If a police officer sees a car driving erratically and suspects that the driver may be under the influence of alcohol or another drug, the officer may stop the car and request the driver to take a series of field sobriety tests.
What is a field sobriety test?
The National Highway and Traffic Safety Administration (NHTSA) believes that only three tests are useful in proving that a driver is impaired. These three tests, taken together, make up the standardized field sobriety test that is used through the United States:
- The one-leg stand ― the driver is asked to stand on one leg, counting by thousands (one-thousand-one, one-thousand-two, etc.) until the police officer tells the driver to stop
- The walk and turn ― the driver is asked to take nine steps using a heel-to-toe pattern, turn around, and take nine steps back in the same manner
- The horizontal gaze nystagmus ― the driver is asked to keep his or her head still while attempting to follow a moving object with his or her eyes
The Alabama Department of Forensic Scientists permits these tests only to be performed by Alabama law enforcement officers. For each test, there are specific clues that show that the driver may be under the influence. An officer must be trained in how to administer these tests and how to evaluate the results.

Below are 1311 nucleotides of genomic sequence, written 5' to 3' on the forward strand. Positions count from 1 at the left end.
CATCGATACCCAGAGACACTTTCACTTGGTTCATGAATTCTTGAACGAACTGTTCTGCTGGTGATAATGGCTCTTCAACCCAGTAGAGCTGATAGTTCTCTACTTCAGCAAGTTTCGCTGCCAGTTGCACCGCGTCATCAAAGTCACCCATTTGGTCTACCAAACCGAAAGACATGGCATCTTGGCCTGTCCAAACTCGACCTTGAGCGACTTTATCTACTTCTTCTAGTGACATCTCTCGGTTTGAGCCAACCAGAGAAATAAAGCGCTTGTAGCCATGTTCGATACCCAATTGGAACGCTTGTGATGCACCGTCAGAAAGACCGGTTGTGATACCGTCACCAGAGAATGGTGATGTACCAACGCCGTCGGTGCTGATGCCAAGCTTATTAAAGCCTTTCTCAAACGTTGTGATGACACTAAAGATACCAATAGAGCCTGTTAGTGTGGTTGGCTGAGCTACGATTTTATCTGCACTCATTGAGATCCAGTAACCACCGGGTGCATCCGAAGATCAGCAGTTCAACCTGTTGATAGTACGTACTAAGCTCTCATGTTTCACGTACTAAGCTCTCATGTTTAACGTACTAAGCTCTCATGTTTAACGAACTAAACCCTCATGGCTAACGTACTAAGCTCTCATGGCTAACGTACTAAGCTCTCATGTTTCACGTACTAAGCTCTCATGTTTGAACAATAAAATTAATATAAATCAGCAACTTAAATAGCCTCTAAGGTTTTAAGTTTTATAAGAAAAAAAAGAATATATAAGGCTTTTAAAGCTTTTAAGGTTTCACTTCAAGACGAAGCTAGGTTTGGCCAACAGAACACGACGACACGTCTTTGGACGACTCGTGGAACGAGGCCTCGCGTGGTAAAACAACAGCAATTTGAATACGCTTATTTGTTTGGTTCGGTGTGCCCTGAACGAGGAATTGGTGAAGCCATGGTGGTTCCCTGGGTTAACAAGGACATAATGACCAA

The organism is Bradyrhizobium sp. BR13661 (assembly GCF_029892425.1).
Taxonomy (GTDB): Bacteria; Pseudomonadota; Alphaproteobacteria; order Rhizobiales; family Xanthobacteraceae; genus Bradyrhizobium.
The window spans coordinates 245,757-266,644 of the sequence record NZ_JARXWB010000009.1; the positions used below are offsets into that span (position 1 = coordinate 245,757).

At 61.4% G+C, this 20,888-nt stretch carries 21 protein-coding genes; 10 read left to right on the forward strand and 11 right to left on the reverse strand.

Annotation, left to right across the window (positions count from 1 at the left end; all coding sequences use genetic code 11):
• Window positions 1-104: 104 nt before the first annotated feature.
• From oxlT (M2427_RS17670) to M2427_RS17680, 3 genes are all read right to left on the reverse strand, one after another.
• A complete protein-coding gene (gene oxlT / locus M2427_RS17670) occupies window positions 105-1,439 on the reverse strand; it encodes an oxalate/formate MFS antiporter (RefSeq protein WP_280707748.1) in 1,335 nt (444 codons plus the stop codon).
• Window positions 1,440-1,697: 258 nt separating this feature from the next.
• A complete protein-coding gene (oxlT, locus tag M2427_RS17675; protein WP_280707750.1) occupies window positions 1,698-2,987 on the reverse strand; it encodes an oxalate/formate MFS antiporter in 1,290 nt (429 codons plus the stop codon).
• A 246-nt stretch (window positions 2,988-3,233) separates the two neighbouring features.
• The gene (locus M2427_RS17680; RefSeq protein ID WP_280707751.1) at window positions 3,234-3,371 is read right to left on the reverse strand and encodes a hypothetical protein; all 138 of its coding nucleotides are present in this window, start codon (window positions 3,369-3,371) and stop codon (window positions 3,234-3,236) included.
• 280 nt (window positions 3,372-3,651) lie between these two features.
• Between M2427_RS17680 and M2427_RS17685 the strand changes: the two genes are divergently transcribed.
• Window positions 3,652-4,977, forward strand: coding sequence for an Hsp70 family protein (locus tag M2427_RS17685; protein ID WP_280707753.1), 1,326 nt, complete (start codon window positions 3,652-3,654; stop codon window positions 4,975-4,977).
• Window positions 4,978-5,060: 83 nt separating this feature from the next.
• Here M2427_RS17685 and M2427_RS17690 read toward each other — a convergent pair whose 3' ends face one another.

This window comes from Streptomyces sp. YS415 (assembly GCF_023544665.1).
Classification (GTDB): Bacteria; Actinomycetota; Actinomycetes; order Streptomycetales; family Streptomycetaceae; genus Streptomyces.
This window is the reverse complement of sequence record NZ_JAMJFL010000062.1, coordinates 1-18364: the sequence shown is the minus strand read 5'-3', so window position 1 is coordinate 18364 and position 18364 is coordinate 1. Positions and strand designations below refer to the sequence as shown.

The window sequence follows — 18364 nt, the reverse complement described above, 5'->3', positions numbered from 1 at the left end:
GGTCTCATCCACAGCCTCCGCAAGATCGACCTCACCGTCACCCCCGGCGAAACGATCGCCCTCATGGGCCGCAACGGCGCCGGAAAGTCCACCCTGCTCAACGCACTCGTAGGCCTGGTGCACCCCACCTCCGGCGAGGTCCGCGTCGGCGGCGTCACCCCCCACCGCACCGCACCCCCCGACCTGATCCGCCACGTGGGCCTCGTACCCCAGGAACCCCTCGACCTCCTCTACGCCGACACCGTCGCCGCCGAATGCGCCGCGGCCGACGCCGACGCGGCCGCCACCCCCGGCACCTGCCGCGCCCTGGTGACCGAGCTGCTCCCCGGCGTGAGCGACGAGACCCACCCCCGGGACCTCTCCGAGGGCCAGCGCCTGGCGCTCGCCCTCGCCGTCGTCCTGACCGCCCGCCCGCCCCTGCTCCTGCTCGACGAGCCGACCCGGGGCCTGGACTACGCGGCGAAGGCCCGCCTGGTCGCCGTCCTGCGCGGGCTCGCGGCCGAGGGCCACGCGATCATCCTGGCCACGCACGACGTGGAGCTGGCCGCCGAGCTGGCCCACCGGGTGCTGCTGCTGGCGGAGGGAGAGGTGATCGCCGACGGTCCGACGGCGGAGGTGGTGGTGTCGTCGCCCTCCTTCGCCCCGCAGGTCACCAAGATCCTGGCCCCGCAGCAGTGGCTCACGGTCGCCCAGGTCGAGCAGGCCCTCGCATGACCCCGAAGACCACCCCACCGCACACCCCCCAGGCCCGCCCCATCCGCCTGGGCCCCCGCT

The standardized field sobriety test is only about 65% accurate and, therefore, failing it does not mean that you are impaired. Drivers are more likely to have a false positive result if they are middle-aged or older, are overweight, were just injured in an accident or have other health problems.
Can I refuse to take a standardized field sobriety test?
In Alabama, you cannot be forced to take any roadside test. However, if you refuse, the officer may require you to go to the police station or a nearby hospital and take a Breathalyzer or a blood test to measure your blood alcohol concentration (BAC). If you refuse to cooperate with either of these tests, your license may be suspended for a year.
If you have been arrested for driving under the influence in Alabama, you need to speak to an attorney who is experienced in DUI cases immediately. Your attorney will explain the next steps in the process and help you determine how you can refute the charges.
You need Auburn attorney Zach Alsobrook on your side for all of your criminal law matters! Call us today for a free consultation.